John Robertson explains how Louis van Gaal's men can push their dwindling goal average up and cement their hold on third place...
Historically, Manchester United have not struggled to find the back of the net. In the last five full seasons, from 2009/10 to 2013/14, only once have they failed to average fewer than two goals per league game.
Unsurprisingly, that feat came last year under David Moyes when the Salford club averaged 1.68 goals per match.
Under Louis van Gaal the goals have come more frequently, but not by much; an average of 1.72 over the 25 leagues games played so far. While that number is hardly relegation form, it's far from the glory years of Sir Alex Ferguson and far from the figure required to challenge for the title.
In the aforementioned years 2009/10 to 2013/14, the team that has gone on to win the league has always averaged more than two league goals per game. It's not beyond the realm of logic, then, to suggest that teams with title aspirations should be hitting the two-goal threshold.
This season, only Chelsea and Manchester City are currently achieving that benchmark. With the likes of Wayne Rooney, Radamel Falcao, Robin van Persie and Angel Di Maria generally included in the starting XI it's no surprise that, with respect, United are scoring goals against the likes of Leicester and Burnley. Their form against the clubs around them, however, is worrying.
In the six games played against clubs occupying the league's top six positions, United have scored just five goals and failed to score in three of those matches. Their saving grace is that they have conceded just five.
With the race to finish in the top four being so tight, Van Gaal's side cannot afford to score similarly few goals in the four league games they have left against the top six. When also taking into account that an in-form Liverpool come before the season's end, five of their 13 remaining games are against the league's elite.
Shaw about Valencia?
Van Gaal's problem this season has generally been a lack of width, making it easier for top teams to organise their defences. Whether the Dutchman has set his team up in his preferred 3-5-2, or fallen back on a simple 4-4-2 with a midfield diamond, penetration down the flanks has been difficult to achieve.
No matter which formation he plays, though, it has come down to the full-backs – usually Luke Shaw and Antonio Valencia – to provide the width this season. The last game the duo started together was the 1-1 draw at Upton Park against West Ham, but their forward passing statistics accounted for just 2 successful completions apiece in dangerous wide areas. Simply, there is a lack of cohesion out wide in the attacking third.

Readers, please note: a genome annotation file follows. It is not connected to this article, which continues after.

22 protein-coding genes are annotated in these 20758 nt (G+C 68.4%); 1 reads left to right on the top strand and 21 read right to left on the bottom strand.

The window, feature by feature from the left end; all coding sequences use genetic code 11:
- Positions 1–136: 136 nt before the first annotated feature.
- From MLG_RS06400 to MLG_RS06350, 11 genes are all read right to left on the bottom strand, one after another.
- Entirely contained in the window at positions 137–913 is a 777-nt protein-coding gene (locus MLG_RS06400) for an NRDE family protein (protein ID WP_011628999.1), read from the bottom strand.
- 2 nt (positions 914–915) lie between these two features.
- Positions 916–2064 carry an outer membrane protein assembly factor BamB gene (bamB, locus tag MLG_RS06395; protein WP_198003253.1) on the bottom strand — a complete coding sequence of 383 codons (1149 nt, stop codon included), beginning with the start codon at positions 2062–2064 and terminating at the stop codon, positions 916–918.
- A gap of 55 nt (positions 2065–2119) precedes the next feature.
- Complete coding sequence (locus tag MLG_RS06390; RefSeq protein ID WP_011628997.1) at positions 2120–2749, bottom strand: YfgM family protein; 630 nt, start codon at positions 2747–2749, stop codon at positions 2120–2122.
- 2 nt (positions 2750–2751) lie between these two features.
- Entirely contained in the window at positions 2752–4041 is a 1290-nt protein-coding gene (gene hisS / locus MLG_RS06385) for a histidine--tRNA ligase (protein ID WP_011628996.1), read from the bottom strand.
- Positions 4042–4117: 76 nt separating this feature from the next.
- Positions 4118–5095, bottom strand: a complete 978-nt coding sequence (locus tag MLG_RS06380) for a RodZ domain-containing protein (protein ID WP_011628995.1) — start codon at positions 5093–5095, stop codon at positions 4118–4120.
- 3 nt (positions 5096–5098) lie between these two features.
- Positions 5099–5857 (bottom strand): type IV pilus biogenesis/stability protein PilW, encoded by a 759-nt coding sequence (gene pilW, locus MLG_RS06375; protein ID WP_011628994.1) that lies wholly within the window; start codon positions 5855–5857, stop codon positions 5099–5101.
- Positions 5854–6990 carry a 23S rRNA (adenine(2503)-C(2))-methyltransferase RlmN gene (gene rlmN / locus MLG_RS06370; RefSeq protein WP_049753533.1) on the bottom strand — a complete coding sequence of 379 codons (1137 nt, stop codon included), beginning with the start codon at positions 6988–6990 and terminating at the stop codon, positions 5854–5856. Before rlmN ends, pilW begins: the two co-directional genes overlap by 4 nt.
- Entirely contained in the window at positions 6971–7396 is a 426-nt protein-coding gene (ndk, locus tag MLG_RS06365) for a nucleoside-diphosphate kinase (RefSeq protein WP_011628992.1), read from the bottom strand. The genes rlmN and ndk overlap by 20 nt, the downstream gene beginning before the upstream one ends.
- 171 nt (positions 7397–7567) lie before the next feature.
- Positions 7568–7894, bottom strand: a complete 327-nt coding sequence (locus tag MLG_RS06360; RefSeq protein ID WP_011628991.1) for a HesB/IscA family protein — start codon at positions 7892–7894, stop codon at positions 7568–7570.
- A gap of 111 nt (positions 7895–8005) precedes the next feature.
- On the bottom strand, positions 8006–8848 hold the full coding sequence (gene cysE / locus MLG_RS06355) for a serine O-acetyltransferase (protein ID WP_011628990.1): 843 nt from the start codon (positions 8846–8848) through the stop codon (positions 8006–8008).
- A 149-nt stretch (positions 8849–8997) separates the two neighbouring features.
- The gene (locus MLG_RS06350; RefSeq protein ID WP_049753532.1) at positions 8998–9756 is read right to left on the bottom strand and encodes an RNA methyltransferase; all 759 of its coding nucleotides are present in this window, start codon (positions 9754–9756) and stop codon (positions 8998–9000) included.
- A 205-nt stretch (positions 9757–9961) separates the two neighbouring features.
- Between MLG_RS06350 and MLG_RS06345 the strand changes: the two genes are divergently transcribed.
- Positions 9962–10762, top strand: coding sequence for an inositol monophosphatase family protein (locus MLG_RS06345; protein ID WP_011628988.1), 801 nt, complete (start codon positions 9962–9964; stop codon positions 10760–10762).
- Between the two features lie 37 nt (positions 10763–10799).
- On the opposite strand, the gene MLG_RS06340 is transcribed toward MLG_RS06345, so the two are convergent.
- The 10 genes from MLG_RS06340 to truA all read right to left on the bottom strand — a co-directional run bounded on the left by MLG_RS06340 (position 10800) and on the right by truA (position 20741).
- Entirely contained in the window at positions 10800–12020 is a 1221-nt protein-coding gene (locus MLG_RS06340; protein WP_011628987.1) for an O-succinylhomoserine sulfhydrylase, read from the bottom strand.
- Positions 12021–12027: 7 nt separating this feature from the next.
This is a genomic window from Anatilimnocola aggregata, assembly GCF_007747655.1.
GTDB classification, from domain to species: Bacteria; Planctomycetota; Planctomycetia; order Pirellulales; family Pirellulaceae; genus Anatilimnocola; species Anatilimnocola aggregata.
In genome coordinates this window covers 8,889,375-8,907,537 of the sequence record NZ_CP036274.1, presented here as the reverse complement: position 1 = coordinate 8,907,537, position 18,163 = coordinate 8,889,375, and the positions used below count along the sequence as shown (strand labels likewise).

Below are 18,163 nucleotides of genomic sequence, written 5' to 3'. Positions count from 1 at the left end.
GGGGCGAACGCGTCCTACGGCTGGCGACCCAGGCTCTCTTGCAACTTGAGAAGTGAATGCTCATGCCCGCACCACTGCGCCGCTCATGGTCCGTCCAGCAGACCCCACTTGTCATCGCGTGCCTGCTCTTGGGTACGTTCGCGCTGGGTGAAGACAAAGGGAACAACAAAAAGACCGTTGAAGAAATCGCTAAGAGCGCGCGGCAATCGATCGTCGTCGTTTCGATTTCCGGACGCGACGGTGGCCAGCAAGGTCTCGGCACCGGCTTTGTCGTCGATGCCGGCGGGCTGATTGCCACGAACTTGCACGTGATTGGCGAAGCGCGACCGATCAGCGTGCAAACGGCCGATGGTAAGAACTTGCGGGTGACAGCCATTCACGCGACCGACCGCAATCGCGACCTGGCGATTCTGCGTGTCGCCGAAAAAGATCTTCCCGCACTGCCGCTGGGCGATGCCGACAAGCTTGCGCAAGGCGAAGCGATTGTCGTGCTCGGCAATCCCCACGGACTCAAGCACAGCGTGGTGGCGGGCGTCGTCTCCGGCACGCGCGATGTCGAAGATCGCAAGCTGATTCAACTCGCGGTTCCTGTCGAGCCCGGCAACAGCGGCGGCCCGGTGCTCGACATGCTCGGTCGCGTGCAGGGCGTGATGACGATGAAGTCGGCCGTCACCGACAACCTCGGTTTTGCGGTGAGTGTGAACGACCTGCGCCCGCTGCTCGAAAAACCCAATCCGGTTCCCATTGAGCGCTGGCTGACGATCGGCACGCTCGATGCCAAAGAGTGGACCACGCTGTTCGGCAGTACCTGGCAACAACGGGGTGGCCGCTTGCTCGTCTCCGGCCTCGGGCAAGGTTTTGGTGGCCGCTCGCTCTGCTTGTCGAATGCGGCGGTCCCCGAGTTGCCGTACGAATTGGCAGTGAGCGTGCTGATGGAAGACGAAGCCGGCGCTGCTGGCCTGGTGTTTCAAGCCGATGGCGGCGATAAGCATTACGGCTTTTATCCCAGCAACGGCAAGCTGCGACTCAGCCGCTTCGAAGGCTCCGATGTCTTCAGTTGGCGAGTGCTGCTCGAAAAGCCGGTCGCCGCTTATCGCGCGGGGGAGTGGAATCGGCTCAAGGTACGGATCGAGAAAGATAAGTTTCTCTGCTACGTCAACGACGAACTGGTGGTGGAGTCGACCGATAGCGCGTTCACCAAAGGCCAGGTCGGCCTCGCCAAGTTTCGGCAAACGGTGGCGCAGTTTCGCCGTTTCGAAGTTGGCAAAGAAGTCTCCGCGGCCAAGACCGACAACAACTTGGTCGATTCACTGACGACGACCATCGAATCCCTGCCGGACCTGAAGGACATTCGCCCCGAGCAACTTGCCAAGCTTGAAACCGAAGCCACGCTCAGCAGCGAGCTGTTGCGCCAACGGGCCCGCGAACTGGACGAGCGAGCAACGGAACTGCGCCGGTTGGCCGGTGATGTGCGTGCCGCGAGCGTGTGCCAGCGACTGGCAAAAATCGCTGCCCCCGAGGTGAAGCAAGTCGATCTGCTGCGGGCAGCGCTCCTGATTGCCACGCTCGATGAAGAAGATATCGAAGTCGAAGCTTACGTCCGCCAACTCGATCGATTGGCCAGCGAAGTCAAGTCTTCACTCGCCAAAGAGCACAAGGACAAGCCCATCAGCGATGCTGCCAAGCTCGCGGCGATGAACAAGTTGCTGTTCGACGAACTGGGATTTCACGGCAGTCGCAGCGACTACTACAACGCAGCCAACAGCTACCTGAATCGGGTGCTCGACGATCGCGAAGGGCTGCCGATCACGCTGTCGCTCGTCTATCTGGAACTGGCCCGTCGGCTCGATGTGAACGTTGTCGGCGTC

Inability to penetrate meaningfully down the flanks is further highlighted when looking at where the Red Devils created their scoring chances. Only 2 came from wide positions, and both of those limited to the left side.
The success rate of dribbles down the flanks makes for similarly depressing reading, with not a single attempt having beaten the defender. It's little wonder that Van Gaal decided to bring on Marouane Fellaini and switch to a long-ball approach late in the game to find an equaliser through Daley Blind.
The common theme
The West Ham clash is not an isolated incident. All season, Manchester United have failed to consistently take ownership of wide areas. In games against Arsenal and Southampton earlier this campaign, only 1 chance across the two encounters was created from the wings. Even then, the position was so deep that it failed to trouble Arsenal's defence or worry goalkeeper Wojciech Szczesny.
It could be argued that the lack of such chances is a moot point given United went on to collect six points from those games. But by continuing to show an inability to attack from wide, teams have figured out that they can overload the middle of the pitch and restrict scoring opportunities afforded to the Reds' frontmen.
Burnley might have fallen 3-1 at Old Trafford, but Van Gaal was open about criticising the manner of his team's performance. A look at the impact of Van Persie and Falcao makes it easy to see why he was so flustered.
By clogging up the middle of the pitch, Burnley prevented the two strikers from receiving the ball in dangerous positions. This forced them to drop ever deeper in order to get involved in the game.
Undoubtedly, as their current league position suggests, United are finding ways to win games. But they're not doing it consistently enough – particularly against their closest rivals – to give themselves breathing space in the race for Champions League football. The games highlighted against Arsenal and Southampton are the only instances in which they've managed to a beat a top six team this season.
Van Gaal generally plays Di Maria through the middle to inject pace into his attack, a decision that has left many quarters confused given how devastating the Argentine was from wide positions for Real Madrid.
It seems an obvious statement, but surely United's problems would be at least partly solved by getting the ball into Di Maria's feet more often out wide. His effectiveness is highlighted by comparing where he picked up the ball in his final La Liga game for Real Madrid against the recent draw with West Ham.
Armed with the ball in his favoured position, Di Maria against Espanyol was able to probe the box with far more dangerous passes and eventually assisted two of Real Madrid's three goals.
If Di Maria is able to get similarly involved under Van Gaal, it seems logical that he would be able to create at least one quality chance per game for his team-mates. If one goal every two games came as a result of that, United would be well above the magic two-per-game ratio required to challenge for the title. Numbers are rarely the most attractive lens through which to view football but, unlike so much else, they never lie.